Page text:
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If you like Mike Wallace's story, you might also like:
David Boies,
Sam Donaldson,
Rudolph Giuliani,
Nicholas Kristof,
Charles Kuralt,
Dan Rather,
Ted Turner and
Bob Woodward

Related Links:
CBS News
Wallace Remembered
Wallace's Struggle
Wallace House

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Mike Wallace
Mike Wallace
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Mike Wallace Interview (page: 2 / 7)

CBS News Correspondent

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  Mike Wallace

When was your first experience in broadcasting? Was it in Ann Arbor?

Mike Wallace: Radio in Ann Arbor, yes, the University of Michigan.

I think you said once that you felt "trapped" by radio, that it was so captivating it was almost impossible to get out.

Mike Wallace: Well, radio was the first time -- when I hit the University of Michigan -- that I found that I had an interesting delivery, a reasonably attractive voice. I didn't have to worry about what I looked like. The mind's eye in radio for the listener is so much more vivid than anything that you can put on the screen. At least that's what I believed then. So, I wasn't trapped by radio. I was trapped because I felt I would probably never make it in television because cosmetically, perhaps, I wasn't sufficiently interesting looking or pleasant looking. But no radio, it was wonderful to work in radio.

Did you consider any other career?

Mike Wallace: Growing up I thought that I was going to be, probably, a lawyer. Then I thought maybe I would be an English teacher. Then one day at Ann Arbor at the University of Michigan, I walked into - I guess it was my sophomore year there -- I walked into the radio station operation there. It wasn't really a station. And I was hooked. I suddenly realized that was going to be my métier. I didn't know how I was going to make it, but I knew damn well I was going to be. All I wanted to be was a radio announcer. That was it. I could rip and read the news. I could announce a soap opera. I wound up doing "Road of Life," the story of Dr. Jim Brent, and 'The Guiding Light." And, I read a hell of a commercial.

[ Key to Success ] Vision

I really got my first job in radio for $20 a month n 1939, from in WOOD in Grand Rapids.

Is that the station that was owned by a furniture company?

Mike Wallace: Woodwash; WOOD-WASH. It was owned by a laundry and a furniture company, yes.

I think it was WASH until noon and WOOD until midnight or something of that sort. It was part of the Michigan Radio Network back then. That gave me an opportunity. Truly, you could do everything in the world. You could do news. You could do sports, not play-by-play, but color and quiz broadcasts. When people talk to me about what they should do, that's the way, even today, I think that some young individual who wants to go into broadcasting should start. First of all, forget about communication school or journalism school to begin with. If you want to go to journalism school, fine. Wait until you finish college and had a good LS&A background, literature, science and the arts background. Know your economics, know your history, know your political science and write. Then you can learn your trade, so to speak, in television or radio simply by doing, starting out as an intern and learning how to do everything, but you've to do that in a small market so that you have an opportunity to be bad before you are good and nobody is going to throw you out of a job.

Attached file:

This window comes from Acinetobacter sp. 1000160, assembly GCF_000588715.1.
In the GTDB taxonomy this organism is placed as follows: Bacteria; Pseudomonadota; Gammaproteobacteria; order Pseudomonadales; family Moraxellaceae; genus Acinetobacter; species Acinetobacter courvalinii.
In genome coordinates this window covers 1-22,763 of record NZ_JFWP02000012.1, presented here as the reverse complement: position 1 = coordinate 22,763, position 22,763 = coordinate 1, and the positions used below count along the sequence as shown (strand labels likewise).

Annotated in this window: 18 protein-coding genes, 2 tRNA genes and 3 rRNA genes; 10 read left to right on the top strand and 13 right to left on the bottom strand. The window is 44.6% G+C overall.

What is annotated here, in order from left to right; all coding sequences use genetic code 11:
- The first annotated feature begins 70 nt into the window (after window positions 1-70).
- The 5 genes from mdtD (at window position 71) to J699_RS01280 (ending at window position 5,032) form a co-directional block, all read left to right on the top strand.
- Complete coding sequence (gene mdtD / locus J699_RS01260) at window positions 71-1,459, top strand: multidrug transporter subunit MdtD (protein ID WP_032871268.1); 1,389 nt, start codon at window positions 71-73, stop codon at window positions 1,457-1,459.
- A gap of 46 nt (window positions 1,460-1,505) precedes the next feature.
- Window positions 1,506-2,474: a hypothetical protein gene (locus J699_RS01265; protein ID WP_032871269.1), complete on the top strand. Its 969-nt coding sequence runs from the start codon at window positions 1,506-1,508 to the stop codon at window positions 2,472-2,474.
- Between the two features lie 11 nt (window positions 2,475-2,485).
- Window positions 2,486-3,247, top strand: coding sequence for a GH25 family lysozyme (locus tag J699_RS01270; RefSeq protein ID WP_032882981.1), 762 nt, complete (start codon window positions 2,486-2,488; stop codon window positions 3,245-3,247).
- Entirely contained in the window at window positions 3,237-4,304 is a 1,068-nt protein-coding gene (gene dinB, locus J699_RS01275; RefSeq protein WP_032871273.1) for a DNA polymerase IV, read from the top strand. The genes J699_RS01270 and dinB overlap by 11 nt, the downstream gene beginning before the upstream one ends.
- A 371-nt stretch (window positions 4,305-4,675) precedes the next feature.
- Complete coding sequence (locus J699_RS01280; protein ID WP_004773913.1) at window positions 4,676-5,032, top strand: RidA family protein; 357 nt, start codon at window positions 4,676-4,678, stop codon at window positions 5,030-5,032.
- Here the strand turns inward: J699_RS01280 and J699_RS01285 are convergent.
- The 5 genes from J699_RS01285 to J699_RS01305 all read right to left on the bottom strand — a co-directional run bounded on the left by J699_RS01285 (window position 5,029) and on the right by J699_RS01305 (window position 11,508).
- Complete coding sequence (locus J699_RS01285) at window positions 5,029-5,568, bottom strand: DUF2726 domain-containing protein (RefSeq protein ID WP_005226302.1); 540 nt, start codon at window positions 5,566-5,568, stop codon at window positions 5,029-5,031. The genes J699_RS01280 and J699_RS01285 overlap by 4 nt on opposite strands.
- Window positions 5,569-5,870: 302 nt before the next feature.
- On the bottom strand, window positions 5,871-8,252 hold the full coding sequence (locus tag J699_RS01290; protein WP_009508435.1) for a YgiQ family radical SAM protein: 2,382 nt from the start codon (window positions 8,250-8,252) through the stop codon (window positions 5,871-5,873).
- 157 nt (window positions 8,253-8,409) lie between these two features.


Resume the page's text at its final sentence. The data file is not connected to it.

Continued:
[ Key to Success ] Preparation

Were you ever bad?

Mike Wallace: I was a novice, of course. You learn as you go.

So you moved to Detroit and acted on some amazing radio series.

Mike Wallace: In Detroit, Douglas Edwards and I were the two "Cunningham News Aces." Douglas Edwards was the first anchor of the CBS Evening News on television, but at the beginning of the war, the broadcast would start with the sound of a P-38, "The Cunningham News Aces on the air and here is Douglas Edwards..." or "Here is Myron Wallace." But in addition to that, I regularly narrated and announced, did the commercials for The Green Hornet, and occasionally for The Lone Ranger, and a variety of that kind of broadcast, dramas.

When did Myron Wallace become Mike?

Mike Wallace: In Chicago, so that would have been either in the early 40s or in the middle 40s after I got out of the Navy, somebody wanted to do a program called The Love of Mike. They used to call me Mike. That was my nickname. My original nickname was Chinky, Chinky Wallace because I had slanted eyes or narrow eyes. I liked "Mike," so I discarded "Myron" and kept "Mike." So, it's been 60 years or thereabouts.

After I got into the Navy I finally found out that reading other people's words -- be it advertising or news writing or whatever -- was not going to be satisfying for me. So little by little I found my way out. I also found that it was more lucrative to be able to do a variety of things in radio and eventually in television.

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This page last revised on Mar 24, 2008 13:32 EST
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